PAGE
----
Match your resume as close to the job description as accurately possible with keywords.
Larger companies will often use an automated system to process resumes so it's great to use as many keywords that align with the job description as possible. Sometimes you may be saying the same thing (i.e. Social Media Skills), but using the specific language they use in their job posting (i.e. Social Media Management) can help you stand out.
Tip: Look through the desired qualities the company includes in its posting and include the relevant ones in your skills section copy/pasting the exact wording they use.
Only put relevant experience and skills on your resume. (+ don't include high school experience unless it is relevant to the role you're applying to.)
With varying experience and skills, it can be exciting to list out your long list of accomplishments on your resume. However, keeping it as specific and relevant to the job posting will help you stick out to the recruiter. If you have previous experience that isn't exactly relevant to the role, try and alter it slightly to align with the job you're applying to.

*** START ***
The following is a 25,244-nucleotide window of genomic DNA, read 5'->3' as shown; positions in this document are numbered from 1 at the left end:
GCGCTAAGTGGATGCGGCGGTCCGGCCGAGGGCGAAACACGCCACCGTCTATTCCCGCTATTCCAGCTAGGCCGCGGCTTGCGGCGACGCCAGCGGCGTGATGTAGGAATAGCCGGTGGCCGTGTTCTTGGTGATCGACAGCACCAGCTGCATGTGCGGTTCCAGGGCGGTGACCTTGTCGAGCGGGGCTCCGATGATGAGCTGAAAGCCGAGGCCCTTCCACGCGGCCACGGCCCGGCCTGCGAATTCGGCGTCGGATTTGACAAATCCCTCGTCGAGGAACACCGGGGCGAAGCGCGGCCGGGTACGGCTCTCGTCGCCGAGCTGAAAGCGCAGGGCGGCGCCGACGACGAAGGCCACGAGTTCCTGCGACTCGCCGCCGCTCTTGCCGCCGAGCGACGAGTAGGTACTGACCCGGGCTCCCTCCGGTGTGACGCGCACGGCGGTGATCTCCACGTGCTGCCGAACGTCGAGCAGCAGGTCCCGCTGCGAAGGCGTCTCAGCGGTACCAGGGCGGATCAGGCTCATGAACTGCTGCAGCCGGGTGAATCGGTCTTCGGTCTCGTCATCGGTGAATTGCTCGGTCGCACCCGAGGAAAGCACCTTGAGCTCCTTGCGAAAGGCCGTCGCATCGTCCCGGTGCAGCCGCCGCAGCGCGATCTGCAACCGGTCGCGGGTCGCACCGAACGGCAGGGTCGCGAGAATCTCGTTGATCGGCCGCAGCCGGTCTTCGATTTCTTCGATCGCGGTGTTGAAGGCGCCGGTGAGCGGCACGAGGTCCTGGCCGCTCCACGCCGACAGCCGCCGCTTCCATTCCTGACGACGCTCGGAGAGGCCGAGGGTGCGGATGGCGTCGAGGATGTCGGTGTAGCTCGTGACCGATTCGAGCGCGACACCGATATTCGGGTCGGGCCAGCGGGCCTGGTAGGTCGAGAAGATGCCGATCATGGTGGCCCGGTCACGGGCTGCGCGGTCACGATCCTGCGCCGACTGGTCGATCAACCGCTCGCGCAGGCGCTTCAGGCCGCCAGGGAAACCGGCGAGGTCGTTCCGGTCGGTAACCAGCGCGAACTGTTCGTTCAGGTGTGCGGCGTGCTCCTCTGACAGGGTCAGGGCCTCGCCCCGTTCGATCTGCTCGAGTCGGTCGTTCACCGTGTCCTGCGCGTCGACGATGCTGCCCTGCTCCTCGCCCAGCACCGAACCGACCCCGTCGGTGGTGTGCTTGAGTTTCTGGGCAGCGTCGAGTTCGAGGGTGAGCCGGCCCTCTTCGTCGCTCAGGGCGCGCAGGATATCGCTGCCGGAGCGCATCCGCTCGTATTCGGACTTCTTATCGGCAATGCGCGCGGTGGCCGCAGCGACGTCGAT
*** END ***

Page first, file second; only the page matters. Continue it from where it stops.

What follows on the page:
Example - I used to be an RA on university residence, so instead of explaining how I would host community gatherings with students, I would talk about how I would market the gatherings on social media and create collateral to promote it for marketing jobs I was applying to - just a small tweak!
Elaborate on your skills, rather than only listing them.
When you list one of your skills (i.e. internal communications, leadership, etc.) elaborate on when you have used this skill and quantify it if you can (i.e. lead a team of 15 people, sent 4 internal e-communications per week).
Don't include references on your resume
From my experience, if you end up needing to provide references, this won't be until after the interview rounds are finished and they will just ask you to email over some contacts for your references - I think it' s better to use that space for something else (skills, experience etc.).